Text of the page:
• to examine the characteristics of middle-aged men who die by suicide;
  • to determine how frequently suicide is preceded by factors that are more often associated with suicide by men than by women (e.g. masculinities, socio-economic position, social disconnectedness, reluctance to seek help for both mental and physical health);
  • to examine the role of support services;
  • to make recommendations to strengthen suicide prevention for middle-aged men.

The study is commissioned by the Healthcare Quality Improvement Partnership (HQIP) and a report will be published in 2021.

Current collaborations and associated projects

We work collaboratively with national and international academic and health colleagues in the area of suicide prevention research. Our ongoing projects are listed below.

Suicide in former service personnel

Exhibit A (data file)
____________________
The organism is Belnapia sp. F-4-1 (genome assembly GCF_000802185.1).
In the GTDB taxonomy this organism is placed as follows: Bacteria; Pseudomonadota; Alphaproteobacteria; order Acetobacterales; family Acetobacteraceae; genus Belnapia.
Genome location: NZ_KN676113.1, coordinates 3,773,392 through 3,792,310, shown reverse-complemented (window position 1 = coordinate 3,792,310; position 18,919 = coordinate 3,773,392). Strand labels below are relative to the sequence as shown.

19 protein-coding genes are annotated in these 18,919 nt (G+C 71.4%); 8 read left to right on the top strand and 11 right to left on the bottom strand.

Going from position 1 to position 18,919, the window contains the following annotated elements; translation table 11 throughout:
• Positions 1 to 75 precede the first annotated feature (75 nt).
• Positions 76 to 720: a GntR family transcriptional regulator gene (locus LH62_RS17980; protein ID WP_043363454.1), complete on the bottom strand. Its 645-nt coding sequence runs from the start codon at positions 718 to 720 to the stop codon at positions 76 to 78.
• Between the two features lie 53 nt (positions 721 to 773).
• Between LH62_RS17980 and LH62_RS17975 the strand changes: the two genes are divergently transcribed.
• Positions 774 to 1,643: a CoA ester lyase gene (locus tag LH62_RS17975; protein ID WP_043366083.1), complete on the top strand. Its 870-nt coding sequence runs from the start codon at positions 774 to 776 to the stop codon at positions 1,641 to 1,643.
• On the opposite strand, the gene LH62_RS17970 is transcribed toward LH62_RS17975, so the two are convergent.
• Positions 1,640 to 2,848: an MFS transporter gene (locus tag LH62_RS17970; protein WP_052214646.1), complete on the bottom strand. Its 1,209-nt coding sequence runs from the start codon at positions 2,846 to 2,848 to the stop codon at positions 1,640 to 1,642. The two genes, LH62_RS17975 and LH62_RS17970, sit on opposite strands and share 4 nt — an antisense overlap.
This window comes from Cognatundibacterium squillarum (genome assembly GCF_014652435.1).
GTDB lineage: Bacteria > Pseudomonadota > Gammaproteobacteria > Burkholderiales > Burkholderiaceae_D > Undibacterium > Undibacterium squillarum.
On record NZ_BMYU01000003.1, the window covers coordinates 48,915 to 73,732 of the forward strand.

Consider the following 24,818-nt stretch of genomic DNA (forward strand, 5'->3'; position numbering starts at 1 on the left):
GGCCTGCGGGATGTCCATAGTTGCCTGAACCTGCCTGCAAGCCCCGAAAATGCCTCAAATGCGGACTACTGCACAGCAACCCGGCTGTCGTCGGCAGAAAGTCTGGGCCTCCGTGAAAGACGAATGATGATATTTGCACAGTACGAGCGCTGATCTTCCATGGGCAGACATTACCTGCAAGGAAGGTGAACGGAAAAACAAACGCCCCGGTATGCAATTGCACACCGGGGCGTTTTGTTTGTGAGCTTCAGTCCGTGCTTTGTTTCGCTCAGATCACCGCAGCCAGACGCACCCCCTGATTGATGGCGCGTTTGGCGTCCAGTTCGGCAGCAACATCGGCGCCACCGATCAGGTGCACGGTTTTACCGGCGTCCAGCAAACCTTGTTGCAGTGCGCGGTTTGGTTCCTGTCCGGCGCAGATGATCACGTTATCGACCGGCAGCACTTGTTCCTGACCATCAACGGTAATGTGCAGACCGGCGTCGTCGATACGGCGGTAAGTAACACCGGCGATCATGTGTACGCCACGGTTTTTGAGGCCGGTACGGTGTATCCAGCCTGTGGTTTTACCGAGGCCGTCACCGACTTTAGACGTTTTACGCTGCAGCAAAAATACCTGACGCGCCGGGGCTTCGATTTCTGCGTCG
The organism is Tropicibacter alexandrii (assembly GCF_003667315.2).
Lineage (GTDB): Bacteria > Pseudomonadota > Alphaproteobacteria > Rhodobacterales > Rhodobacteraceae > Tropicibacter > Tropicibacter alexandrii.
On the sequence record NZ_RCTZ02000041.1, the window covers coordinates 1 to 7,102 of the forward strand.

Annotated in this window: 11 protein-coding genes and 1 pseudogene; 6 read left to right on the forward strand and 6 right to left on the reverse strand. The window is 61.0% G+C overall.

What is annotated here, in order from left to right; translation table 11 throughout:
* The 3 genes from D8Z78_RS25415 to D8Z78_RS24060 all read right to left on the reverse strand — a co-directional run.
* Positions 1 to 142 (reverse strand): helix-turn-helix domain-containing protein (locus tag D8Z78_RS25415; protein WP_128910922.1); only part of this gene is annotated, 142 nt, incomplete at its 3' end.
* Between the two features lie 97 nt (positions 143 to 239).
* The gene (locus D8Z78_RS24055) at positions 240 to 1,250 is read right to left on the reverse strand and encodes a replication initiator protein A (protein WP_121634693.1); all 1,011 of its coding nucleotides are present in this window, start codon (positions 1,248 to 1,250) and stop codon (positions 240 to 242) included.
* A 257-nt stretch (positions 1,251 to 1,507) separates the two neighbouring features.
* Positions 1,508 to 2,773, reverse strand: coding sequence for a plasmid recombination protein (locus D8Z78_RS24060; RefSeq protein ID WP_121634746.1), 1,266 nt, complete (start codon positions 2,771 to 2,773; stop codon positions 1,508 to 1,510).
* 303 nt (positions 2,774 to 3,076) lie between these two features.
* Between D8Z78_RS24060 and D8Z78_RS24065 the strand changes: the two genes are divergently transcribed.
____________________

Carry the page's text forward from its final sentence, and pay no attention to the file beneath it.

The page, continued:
A two-year study working with the Ministry of Defence to investigate suicide amongst those who have left the UK Armed Forces, and to make comparisons with serving personnel and the general population. This study will update our previous work from 2009, which showed although the overall rate of suicide was not greater than that in the general population, the risk of suicide in young men who had left the Armed Forces was 2-3 times higher than in the same age groups in the general population. It will also extend it by collecting data on the factors associated with suicide from official sources (e.g. coroners’ records). The study is funded jointly by the Ministry of Defence, NHS England and NHS Improvement.